“If you want to find the secrets of the universe, think in terms of energy, frequency and vibration.” Nikola Tesla.
Spider webs are finely-tuned instruments and the information sent along the silken strands is controlled by adjusting tension and stiffness, very much like when we tune a guitar or violin.
Spider silk transmits vibrations across a wide range of frequencies. Spiders will pluck the threads of their web, like a guitar string, and the resulting sound carries information about prey, mates, and even the structural integrity of a web. Spiders have poor eyesight so they rely on the vibration of the silk in their web for sensory information.
Things aren't much different for us humans. Our sense of touch is very similar to the way we hear.
The timing and frequency of vibrations produced in the skin when exploring surfaces play an important role in how humans use the sense of touch to gather information, drawing a strong analogy to the auditory system.
Imagine you get out of bed at night and feel the wall for the light switch. You slide your hand along the wall, maybe feel the doorframe and then the rougher wall surface. Eventually, you find the plastic feel of the switch. During this process, you build up a picture in your mind of the wall's surface and it enables you to make a better guess about where the switch is.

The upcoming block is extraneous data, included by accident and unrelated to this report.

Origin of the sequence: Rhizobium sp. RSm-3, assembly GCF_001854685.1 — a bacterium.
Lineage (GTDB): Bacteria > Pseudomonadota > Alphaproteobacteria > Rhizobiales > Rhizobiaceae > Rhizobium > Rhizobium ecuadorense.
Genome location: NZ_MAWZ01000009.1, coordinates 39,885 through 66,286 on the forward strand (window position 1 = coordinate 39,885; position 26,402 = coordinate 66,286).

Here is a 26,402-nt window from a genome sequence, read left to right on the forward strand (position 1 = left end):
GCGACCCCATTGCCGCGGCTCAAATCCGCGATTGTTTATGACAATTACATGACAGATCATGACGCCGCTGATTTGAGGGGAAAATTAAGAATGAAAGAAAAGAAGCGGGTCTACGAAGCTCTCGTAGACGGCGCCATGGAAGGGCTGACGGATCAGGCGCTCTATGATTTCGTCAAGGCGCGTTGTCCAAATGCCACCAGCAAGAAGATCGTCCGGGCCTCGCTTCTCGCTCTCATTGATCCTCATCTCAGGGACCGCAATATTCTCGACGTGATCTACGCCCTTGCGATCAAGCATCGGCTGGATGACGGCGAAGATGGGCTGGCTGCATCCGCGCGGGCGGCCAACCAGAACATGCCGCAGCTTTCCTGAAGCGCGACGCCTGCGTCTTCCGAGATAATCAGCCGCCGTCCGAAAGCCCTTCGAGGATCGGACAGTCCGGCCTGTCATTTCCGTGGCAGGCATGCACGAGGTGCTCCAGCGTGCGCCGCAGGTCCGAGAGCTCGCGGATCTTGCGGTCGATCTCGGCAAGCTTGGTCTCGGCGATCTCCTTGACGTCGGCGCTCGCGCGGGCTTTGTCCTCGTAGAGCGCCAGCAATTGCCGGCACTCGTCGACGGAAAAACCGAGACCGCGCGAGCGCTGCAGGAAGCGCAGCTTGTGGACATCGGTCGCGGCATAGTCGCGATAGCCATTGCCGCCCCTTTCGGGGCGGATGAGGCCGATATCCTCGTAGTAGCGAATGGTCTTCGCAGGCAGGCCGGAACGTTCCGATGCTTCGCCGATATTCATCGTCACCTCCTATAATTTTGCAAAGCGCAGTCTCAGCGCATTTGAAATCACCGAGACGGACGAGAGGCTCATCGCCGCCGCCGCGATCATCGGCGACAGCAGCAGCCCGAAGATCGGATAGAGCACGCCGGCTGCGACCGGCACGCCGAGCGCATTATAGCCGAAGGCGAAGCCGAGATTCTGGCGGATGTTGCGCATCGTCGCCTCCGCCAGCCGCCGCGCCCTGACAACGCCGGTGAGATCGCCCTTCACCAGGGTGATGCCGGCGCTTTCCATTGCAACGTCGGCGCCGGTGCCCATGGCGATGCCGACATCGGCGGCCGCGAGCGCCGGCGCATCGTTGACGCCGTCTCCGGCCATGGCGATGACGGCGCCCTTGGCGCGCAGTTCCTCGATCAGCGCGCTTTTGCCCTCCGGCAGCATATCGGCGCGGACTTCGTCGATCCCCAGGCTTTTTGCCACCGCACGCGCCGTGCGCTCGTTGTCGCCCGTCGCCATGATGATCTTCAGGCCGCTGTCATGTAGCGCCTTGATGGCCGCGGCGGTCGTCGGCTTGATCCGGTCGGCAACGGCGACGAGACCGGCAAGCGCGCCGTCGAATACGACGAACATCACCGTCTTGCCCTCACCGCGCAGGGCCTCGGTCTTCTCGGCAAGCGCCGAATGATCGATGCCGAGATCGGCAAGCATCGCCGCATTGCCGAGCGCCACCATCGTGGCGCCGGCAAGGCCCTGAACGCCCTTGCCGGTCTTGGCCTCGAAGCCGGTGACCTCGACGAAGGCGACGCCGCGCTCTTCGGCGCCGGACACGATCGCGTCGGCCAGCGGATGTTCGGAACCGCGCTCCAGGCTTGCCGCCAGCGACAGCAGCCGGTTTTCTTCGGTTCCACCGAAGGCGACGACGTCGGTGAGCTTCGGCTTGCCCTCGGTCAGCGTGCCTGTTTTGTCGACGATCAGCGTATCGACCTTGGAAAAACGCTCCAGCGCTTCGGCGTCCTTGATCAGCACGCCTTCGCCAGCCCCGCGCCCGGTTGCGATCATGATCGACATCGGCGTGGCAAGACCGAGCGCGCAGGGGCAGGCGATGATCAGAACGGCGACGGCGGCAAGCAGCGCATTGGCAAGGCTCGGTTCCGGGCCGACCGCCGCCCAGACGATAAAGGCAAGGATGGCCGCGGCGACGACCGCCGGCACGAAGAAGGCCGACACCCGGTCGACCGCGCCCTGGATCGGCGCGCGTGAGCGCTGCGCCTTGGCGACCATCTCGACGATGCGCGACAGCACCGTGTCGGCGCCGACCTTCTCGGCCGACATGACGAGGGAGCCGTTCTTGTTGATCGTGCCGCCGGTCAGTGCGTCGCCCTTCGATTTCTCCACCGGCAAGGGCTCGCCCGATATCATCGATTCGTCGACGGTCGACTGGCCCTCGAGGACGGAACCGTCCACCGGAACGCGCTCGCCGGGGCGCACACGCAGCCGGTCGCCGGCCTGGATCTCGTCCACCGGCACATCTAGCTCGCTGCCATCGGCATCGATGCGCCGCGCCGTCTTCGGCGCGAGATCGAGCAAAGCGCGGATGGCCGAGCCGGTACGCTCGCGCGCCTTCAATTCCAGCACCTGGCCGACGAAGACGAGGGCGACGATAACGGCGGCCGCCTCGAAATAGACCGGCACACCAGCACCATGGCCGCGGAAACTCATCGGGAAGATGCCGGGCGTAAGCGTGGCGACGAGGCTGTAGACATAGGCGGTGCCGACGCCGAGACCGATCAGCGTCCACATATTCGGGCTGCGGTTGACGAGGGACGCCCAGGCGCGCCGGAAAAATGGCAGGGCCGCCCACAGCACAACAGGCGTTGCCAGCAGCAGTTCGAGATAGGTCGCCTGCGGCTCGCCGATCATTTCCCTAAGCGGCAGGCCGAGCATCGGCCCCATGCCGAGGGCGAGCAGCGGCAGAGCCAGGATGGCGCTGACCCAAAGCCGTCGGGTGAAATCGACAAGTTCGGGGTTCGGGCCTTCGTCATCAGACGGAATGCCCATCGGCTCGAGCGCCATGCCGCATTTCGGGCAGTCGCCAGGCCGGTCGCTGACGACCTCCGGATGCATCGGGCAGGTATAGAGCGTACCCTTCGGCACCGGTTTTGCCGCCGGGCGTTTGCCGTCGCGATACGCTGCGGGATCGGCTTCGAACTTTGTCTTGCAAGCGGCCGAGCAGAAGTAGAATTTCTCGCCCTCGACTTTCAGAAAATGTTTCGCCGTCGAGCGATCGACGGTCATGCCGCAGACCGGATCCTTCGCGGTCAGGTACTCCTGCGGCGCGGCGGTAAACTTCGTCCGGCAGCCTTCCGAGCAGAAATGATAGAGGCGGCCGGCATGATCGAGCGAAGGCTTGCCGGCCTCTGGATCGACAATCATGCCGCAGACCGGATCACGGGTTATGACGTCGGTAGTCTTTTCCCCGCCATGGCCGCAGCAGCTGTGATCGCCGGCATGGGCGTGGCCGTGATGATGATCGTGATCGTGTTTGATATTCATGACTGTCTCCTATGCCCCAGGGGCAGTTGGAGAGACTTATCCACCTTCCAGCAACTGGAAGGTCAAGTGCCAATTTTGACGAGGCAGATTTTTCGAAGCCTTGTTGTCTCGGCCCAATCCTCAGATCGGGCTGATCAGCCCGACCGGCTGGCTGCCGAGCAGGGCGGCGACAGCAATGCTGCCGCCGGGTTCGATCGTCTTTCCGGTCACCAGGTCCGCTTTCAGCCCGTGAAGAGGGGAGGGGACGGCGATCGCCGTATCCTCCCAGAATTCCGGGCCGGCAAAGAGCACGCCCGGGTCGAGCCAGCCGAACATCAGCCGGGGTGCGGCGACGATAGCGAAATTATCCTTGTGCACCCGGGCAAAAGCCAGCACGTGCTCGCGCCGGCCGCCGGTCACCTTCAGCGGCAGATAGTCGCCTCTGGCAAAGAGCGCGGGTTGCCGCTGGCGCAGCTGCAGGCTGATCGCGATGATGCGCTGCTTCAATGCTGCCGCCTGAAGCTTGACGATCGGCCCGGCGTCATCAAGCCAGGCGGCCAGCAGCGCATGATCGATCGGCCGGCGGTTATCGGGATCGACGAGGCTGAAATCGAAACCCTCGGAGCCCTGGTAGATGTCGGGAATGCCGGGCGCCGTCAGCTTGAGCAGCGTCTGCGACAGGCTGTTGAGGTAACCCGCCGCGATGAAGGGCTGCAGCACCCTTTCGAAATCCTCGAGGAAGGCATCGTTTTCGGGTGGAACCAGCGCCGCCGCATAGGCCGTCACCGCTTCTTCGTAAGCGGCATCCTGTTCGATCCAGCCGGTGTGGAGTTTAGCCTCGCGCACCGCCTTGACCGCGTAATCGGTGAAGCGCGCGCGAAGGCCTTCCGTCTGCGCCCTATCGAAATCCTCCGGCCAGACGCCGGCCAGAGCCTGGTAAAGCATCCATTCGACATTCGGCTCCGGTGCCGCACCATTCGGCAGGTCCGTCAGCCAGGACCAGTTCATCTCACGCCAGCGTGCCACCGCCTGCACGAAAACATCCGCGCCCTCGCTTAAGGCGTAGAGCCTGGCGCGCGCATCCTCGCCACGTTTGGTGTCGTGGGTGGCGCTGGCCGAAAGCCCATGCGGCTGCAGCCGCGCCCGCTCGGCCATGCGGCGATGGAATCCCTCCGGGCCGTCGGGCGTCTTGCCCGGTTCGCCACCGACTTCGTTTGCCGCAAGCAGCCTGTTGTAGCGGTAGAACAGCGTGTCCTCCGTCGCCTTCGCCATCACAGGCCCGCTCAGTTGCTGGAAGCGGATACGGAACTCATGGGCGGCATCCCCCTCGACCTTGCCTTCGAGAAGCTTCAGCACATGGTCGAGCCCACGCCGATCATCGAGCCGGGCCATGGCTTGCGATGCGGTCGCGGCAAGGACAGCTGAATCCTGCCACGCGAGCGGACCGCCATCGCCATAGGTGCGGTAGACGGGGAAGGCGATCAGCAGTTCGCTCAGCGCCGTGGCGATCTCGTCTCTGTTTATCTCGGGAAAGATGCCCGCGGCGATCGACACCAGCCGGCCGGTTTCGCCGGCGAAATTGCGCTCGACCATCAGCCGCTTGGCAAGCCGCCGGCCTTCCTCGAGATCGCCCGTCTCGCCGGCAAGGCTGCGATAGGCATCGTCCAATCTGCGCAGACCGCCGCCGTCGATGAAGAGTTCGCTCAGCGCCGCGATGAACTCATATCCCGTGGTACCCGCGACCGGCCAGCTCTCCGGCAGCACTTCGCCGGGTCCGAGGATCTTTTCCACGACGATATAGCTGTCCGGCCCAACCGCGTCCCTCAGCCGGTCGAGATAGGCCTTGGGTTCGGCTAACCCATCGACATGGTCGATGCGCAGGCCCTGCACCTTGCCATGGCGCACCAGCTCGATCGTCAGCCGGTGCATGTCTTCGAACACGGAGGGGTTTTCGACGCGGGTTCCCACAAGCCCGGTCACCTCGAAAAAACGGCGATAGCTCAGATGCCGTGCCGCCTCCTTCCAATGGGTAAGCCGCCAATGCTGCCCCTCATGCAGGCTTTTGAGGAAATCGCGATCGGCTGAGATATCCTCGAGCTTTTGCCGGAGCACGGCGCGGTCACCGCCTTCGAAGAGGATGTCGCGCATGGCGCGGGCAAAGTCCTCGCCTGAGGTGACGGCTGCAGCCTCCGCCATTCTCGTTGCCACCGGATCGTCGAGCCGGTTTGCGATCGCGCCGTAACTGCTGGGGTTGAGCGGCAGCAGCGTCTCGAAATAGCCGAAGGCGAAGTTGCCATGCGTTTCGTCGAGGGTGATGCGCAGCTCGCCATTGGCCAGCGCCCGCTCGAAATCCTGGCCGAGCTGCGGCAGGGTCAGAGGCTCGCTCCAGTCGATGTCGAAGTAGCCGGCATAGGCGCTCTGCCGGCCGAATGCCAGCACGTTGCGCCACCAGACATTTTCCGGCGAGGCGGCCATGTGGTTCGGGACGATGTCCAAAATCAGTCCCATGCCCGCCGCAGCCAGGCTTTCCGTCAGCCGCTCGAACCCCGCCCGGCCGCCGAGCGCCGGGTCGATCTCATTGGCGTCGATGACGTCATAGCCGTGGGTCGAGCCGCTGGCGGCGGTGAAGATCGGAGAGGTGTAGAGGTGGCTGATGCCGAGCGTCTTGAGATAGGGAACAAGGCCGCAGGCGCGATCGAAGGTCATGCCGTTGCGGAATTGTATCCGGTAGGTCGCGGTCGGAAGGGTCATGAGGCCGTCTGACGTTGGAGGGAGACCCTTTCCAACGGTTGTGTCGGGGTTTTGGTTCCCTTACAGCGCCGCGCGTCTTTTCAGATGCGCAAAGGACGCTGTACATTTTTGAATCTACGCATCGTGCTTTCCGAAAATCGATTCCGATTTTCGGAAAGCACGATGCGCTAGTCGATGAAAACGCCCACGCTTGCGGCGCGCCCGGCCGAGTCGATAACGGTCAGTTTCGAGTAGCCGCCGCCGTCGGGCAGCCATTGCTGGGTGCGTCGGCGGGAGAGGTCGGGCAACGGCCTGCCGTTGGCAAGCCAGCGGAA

Using our hands like this enables us to use our sense of touch to gather information about the objects and surfaces around us.
Our skin is also highly sensitive to vibrations, and these vibrations produce corresponding oscillations in the nerves which carry information from the receptors to the brain. The precise timing and frequency of these neural responses convey specific messages about texture to the brain, much like the frequency of vibrations on the eardrum conveys information about sound.
"There is deep wisdom within our very flesh, if we can only come to our senses and feel it." Elizabeth A. Behnke.